Sex trade inquiry shelved as council changes approach
PLANS to hold a public inquiry into Cheltenham's sex trade have been shelved.
Borough council chiefs backed a motion earlier this year to hold an in-depth review of prostitution and people trafficking in the town.
It came after Tory councillor Barbara Driver raised concerns there was nothing in place to track the scale of the problem.
Her call was taken up by Tory councillors, who planned to hold a full one-day inquiry later this year.
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But now the group has announced that the idea has been abandoned in the short-term in favour of a different approach.
Instead, members will spend the coming months conducting research into the issue to gauge the depth of the problem.
Councillor Anne Regan (C, Warden Hill), who is on the working group, said: "We agreed that, as things stand, it would be more useful to find out more about this before going straight into a public inquiry.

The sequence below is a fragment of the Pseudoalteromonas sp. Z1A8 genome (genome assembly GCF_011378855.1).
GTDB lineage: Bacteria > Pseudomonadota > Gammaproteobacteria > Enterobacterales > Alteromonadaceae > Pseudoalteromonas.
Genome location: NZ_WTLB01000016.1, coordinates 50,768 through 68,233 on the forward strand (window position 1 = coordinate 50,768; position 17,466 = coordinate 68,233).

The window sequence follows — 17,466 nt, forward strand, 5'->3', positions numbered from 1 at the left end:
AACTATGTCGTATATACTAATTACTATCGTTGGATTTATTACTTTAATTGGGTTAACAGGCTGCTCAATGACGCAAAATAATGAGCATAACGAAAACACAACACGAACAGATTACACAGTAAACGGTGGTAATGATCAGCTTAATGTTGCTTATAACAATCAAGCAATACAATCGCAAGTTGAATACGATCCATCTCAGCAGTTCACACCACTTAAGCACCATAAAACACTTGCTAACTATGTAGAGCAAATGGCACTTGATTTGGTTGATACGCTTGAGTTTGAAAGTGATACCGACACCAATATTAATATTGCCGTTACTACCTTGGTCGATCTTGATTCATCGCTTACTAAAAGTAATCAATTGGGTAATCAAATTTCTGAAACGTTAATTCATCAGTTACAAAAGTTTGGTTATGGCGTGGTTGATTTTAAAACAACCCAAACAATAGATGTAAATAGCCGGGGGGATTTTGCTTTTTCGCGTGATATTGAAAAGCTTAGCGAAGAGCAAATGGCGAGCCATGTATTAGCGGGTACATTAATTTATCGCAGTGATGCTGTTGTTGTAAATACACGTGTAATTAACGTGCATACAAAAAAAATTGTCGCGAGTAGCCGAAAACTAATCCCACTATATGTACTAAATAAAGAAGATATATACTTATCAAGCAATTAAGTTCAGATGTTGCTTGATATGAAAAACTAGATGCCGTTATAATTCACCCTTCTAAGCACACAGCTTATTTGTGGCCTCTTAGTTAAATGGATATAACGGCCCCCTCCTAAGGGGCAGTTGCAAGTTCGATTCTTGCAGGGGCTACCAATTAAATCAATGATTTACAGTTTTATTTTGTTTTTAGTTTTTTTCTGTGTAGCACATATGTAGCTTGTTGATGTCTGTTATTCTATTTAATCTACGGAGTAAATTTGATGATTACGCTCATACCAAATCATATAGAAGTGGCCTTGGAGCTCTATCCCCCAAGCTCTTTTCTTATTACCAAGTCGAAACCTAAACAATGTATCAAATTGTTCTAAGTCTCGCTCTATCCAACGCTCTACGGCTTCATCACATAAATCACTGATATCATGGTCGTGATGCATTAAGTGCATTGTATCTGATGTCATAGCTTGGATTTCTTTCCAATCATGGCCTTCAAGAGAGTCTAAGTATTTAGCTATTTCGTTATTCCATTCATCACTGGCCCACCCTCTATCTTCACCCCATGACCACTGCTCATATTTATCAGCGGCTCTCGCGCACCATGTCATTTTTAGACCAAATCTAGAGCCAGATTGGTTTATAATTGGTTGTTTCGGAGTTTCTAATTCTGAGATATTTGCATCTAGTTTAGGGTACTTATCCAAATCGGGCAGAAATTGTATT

"It's a very complex and sensitive issue and we need to have all the relevant facts in front of us before we can decide how, and to what extent, it is affecting people in Cheltenham.
"Over the next two months, we will be working with all the relevant agencies, including social workers and police, to get their opinions on board, before making our findings public.
"We may also speak to people directly affected by these issues including men and women involved in prostitution."
The study will aim to address all issues relating to the town's sex trade, included licensed sexual entertainment as well as illegal vice- related activity.
It will see the council work with adult and children safeguarding boards, as well as the Child Exploitation and Online Protection Centre to develop a strategy to fight the problem.
Police have given the idea their backing, saying it could help to stop the exploitation of young women and other vulnerable people in the area.
The working group is due to report to the full council in December with its findings and any recommendations.
Mrs Regan said the change of plan did not mean the matter was being put on the back-burner.
"It does not mean we aren't taking this issue seriously," she added.
"We just feel it is more appropriate to take a more in-depth approach given the complexity of the situation."
Cheltenham has endured problems with sex crime in the past.
It was at the centre of a nationwide swoop in 2008, called Operation Pentameter II, in which brothels across the town were raided.
Earlier this month a man and a woman, from the town, were charged with conspiring to run a brothel following raids in Suffolk Road and Pittville Lawn.